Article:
Makes 4 servings

Leave a comment

Filed under Cookbooks, cooking at home, Northwest treasures, regional treats, seasonal eats

Europe Adventure 2010: France and Italy

Home again, home again jiggity jog…… What a trip that was, three weeks so full and enriching and reviving that it felt like we were gone for two months. So I suppose we got our money’s worth. And our time’s worth. But it’s great to be home. Another sign of a good trip!! Great restaurants and stunning countryside, inspiring history and phenomenal markets — but in the end it’s hard to beat the comfort of being back in your own bed.

The view from our friends' home in the village of Pergo in southern Tuscany

Planes, trains and automobiles. Five different flights got us from Seattle to Rome, then from Paris back home again. Trains of varying speeds and spiffyness took us from Rome to the Tuscan countryside, from Florence to Nice (via Milan), then from the byways of Alsace into Paris. And in five days of car rental I motored over 800 kilometers from Nice to Arles, around the Camargue, through Burgundy and eventually dropped our Renault off at the Strasbourg airport where Alsatian friends picked us up.

Classic Alsatian flowers and architecture and charm in the town of Riquewihr

We went. We saw. We conquered museums, markets, meals, and miles and miles of countryside drives and city walks.

With nearly 1000 photos to organize and nearly as many experiences and impressions to try to capture, it may be a while before a cogent recap of this trip gets posted. If ever that really happens. But some off-the-cuff highlights and random thoughts.

a)  The color of the season in Paris is PURPLE in all its delicious shades: eggplant, cassis, violet, grape. Coats, sweaters, shoes, purses. And anyone who knows me knows that the last thing I pay attention to is fashion, so this had to be a pretty obvious one……

b) Pop-up music/performances abound in Europe. In Arezzo it was a small stage set in a town square with ballerinas practicing for an event of some kind, as we sat nearby on a restaurant patio having lunch. Sitting at a cafe in Paris near the Palais Royal, we were serenaded by a string octet performing beautiful classical pieces. On the Pont des Arts near the Louvre, it was an American high school band doing their thing. An all-time favorite Paris memory is being on the metro and a guy jumps on and starts singing Blue Skies, one of my very favorite songs. I will never tire of unexpected art of this fashion.

An impropmptu (and wonderful) concert, serenading our cafe lunch near Palais Royal

 

c) As might be predicted, our vistas when driving around the Tuscany countryside for a couple of days rarely lacked for an olive tree or two (or two hundred). The region surely lives up to its reputation for locally-made olive oil. But this was a surprise: I asked our friends about those lush fields of hip-high, vivid green plants with broad leaves. Would you believe that Tuscany is also a big producer of tobacco? Could have fooled me! And we saw lots of fields of it in our time there.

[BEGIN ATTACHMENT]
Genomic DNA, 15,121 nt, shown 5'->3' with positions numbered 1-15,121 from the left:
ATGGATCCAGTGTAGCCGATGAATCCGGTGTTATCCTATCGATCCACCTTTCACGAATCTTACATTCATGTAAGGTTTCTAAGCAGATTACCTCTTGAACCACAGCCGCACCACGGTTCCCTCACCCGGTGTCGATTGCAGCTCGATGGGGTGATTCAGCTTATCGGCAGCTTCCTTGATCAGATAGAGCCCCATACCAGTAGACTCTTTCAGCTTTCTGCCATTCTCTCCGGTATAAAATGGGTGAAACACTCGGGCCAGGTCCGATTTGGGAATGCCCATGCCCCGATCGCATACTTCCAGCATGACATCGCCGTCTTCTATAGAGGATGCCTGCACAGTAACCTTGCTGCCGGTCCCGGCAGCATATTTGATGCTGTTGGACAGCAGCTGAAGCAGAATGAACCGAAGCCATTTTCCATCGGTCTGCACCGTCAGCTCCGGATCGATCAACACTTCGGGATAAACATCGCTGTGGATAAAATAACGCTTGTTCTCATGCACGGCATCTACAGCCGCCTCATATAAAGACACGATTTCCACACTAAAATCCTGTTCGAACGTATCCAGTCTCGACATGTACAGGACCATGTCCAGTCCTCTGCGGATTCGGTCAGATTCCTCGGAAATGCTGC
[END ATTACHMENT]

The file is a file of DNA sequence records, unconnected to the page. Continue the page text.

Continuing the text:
One of a few black & white shots I took inspired by a photo exhibit we'd just been to in Paris

d) In Florence we did go to the primo museums that every tourist really should visit: the Uffizi (with many special pieces of art, the highlight for us Botticelli’s “Birth of Venus”) and l’Accademia (David). In Paris we skipped the Louvre and the Grand Palais, opting instead for the Henri Cartier-Bresson Foundation‘s exhibit of black and white photos by Harry Callahan (which inspired a handful of b&w shots following the visit) and the Musée National Eugene Delacroix in the home-studio the artist lived in literally around the corner from the hotel where I always stay in Paris (never having known the museum was even there).

e) I’d bet that a gelato a day can do as much for our well-being as any apple could. I didn’t quite get a daily dose but did indulge when I could. One friend directed me to the lemon gelato at Gelateria Carabe in Florence, another to the rich

Amazing artisinal gelato in Florence

 treats of Vestri also in Florence (I tried pistachio and vanilla there).  To be honest, though? Best gelato I had on the trip was at Amorino in Paris. Twice.

f) When in Rome, do as the Romans. And when in the Black Forest, eat a piece of Black Forest Cake!! A fun surprise addition to our itinerary was one day driving to, and through parts of, the Black Forest in Germany. I knew of course that Alsace is on the German border, but didn’t realize my friends’ home was so close as just 25 km or so from Germany. One day we headed that way and got a tiny taste of lovely German countryside, surprisingly distinct from the Alsatian countryside so nearby. I couldn’t NOT try the traditional chocolate-cherry-whipped cream cake while there. Very simple and quite delightful. Look really forward to going back and exploring the region more.

 

The real deal: Black Forest Cake, in the Black Forest!

Heavens. So many more pictures!! And so many more stories they evoke. But they’ll have to wait for another time. Hope you enjoyed this little sampling.

2 Comments

Filed under Food and Drink, regional treats, travel